Can a Stall-Side Test Confirm Synovial Structure Infections?

Using one stall-side SAA test to evaluate synovial fluids can be a useful adjunct to diagnosis, researchers found.

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Infected joint structures are serious business. They have the potential to end not only a horse’s athletic career but also his life—these cases have a mortality rate of 10-50%. But confirming infection and its cause for pursuing proper treatment can be costly and time-consuming. Veterinarians have been exploring the accuracy of a speedier approach, looking at serum amyloid A (SAA) levels.

The liver and joint synovial membranes produce the acute-phase protein SAA in response to pro-inflammatory mediators, and veterinarians have been examining SAA levels for detecting a number of equine conditions. Florent David, DVM, MSc, Dipl. ACVS, ECVS, ACVSMR, ECVDI, of Mid-Atlantic Equine Medical Center, in New Jersey, recently evaluated SAA levels in inflamed, septic (infected) joints versus inflamed, non-septic joints, and presented his study findings at the 2015 American Association of Equine Practitioner’s Convention, held Dec. 5-9 in Las Vegas.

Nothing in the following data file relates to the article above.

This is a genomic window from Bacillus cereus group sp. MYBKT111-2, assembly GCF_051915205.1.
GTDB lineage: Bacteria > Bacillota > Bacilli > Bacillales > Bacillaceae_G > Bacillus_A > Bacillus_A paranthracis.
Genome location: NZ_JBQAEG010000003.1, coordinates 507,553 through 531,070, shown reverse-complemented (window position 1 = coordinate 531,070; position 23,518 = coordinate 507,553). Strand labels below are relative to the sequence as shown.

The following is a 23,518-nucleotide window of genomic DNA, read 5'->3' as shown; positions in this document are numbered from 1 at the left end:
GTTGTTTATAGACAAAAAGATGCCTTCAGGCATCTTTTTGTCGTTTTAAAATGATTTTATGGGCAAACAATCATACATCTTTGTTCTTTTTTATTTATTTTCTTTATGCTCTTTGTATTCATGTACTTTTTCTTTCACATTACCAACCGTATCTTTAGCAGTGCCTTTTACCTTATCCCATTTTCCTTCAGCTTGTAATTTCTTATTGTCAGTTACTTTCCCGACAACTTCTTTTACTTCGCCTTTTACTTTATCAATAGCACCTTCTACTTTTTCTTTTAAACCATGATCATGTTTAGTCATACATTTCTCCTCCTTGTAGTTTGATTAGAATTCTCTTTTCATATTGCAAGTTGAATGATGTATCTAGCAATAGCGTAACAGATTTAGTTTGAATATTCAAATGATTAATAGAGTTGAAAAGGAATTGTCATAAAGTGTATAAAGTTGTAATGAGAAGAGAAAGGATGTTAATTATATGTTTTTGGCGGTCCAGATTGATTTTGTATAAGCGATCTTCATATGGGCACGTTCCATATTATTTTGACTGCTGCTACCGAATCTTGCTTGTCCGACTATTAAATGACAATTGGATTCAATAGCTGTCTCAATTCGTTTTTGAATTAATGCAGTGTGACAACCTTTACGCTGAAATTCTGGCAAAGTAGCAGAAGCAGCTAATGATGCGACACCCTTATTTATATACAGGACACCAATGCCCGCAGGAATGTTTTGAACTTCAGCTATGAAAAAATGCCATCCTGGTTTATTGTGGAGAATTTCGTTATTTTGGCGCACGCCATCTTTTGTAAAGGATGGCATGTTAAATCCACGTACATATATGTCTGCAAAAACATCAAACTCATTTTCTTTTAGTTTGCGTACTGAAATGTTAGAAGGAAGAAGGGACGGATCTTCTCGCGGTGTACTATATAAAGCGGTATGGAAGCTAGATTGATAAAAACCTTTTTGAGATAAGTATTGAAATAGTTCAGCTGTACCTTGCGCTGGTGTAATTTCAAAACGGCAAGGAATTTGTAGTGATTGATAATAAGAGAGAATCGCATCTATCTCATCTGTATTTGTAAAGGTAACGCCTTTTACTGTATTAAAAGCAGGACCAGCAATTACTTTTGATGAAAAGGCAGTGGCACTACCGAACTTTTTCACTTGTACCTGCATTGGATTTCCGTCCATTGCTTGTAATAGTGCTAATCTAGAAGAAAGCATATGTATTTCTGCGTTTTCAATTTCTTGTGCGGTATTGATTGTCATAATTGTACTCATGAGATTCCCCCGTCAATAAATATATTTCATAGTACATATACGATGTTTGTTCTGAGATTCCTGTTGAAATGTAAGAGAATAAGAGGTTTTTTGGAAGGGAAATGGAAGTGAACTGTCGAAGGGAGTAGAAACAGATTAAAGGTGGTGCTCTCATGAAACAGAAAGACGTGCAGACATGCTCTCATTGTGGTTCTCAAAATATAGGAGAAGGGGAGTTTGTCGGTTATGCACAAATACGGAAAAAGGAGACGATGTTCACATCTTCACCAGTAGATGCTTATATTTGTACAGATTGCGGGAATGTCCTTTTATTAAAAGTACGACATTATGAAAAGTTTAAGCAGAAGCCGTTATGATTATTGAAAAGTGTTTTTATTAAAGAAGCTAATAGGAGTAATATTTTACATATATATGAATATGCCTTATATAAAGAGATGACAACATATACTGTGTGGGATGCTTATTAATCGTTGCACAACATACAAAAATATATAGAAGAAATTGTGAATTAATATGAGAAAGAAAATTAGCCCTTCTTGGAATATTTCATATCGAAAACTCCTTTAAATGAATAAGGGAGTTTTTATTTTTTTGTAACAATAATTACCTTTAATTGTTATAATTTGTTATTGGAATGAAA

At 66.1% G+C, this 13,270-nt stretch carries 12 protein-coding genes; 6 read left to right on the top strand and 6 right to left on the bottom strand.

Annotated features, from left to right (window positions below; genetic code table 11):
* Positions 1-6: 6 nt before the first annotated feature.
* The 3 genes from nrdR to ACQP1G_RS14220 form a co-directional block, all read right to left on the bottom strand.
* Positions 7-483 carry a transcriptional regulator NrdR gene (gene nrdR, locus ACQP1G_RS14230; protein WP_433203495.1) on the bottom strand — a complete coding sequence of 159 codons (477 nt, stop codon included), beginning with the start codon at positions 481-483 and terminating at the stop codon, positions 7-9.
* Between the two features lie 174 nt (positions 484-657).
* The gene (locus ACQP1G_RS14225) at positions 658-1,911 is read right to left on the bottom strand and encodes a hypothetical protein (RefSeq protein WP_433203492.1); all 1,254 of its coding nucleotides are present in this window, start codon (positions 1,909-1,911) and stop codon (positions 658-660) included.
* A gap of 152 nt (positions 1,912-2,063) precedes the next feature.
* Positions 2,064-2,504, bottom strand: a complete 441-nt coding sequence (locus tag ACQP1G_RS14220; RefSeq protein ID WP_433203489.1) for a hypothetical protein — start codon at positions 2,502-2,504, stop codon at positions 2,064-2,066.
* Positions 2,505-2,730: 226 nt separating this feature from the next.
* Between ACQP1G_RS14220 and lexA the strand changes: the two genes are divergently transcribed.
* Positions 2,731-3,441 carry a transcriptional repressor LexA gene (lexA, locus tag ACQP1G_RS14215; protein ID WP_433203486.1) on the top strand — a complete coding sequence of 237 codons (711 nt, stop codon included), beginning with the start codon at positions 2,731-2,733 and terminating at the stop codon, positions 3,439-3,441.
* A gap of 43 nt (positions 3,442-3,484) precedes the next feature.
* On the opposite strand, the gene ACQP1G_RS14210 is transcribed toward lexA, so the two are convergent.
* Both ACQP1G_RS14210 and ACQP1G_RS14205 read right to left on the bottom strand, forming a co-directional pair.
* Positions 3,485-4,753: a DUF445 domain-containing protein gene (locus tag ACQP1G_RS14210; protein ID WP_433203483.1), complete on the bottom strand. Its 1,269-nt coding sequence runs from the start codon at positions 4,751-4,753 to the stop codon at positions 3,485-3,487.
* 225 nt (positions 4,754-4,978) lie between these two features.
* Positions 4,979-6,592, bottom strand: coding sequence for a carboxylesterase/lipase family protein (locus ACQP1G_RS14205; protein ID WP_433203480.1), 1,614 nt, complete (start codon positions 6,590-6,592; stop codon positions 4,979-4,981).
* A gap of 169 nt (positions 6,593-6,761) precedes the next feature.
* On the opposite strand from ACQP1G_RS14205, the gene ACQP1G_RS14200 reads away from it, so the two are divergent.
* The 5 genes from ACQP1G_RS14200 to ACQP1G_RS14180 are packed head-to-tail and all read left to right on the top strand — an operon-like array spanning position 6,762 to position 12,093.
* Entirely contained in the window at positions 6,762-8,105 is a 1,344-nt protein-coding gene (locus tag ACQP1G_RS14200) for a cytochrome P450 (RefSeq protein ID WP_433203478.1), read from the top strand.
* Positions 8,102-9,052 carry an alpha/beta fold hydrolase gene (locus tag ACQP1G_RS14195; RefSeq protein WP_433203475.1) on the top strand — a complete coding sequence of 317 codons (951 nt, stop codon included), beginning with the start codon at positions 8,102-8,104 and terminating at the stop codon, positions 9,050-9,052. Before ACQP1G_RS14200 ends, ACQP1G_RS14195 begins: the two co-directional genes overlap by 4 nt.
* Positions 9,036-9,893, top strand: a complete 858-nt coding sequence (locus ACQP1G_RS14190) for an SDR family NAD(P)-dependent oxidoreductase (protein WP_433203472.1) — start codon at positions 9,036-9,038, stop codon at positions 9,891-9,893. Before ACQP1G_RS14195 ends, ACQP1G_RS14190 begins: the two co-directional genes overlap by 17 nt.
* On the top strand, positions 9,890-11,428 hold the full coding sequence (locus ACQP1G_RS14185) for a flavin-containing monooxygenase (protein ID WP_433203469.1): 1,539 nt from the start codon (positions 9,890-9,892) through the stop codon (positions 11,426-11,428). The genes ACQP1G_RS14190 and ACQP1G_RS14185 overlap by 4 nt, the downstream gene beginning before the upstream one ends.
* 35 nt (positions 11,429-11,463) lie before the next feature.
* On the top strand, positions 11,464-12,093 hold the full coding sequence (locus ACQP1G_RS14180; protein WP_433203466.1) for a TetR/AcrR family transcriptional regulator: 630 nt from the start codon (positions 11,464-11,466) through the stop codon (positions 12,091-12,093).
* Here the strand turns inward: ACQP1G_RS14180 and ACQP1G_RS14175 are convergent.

The current gold standard for joint infection diagnosis is bacterial culture and sensitivity of a synovial (joint) fluid sample. At least 48-72 critical hours can pass between taking the sample and obtaining definitive results. Other methods, ranging from cytology (examination of cell types) to look for white blood cells indicative of infection to palpation/pressure testing, aren’t foolproof in differentiating between simple inflammation and potentially life-threatening septic conditions.

David’s study included 62 horses with 72 synovial fluid samples (some horses had more than one affected synovial structure). The horses had a history of clinical signs of inflammation, and some horses were treated with anti-inflammatory and antimicrobial medications prior to referral. In both categories–inflamed septic and inflamed but non-septic–about two-thirds of the affected structures were joints and one-third were synovial sheaths (sheath covering a tendon) and bursae (a fluid-filled sac around a tendon to counter friction around a joint. Most of the horses were lame at the walk

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Written by:

Nancy S. Loving, DVM, owns Loving Equine Clinic in Boulder, Colorado, and has a special interest in managing the care of sport horses. Her book, All Horse Systems Go, is a comprehensive veterinary care and conditioning resource in full color that covers all facets of horse care. She has also authored the books Go the Distance as a resource for endurance horse owners, Conformation and Performance, and First Aid for Horse and Rider in addition to many veterinary articles for both horse owner and professional audiences.

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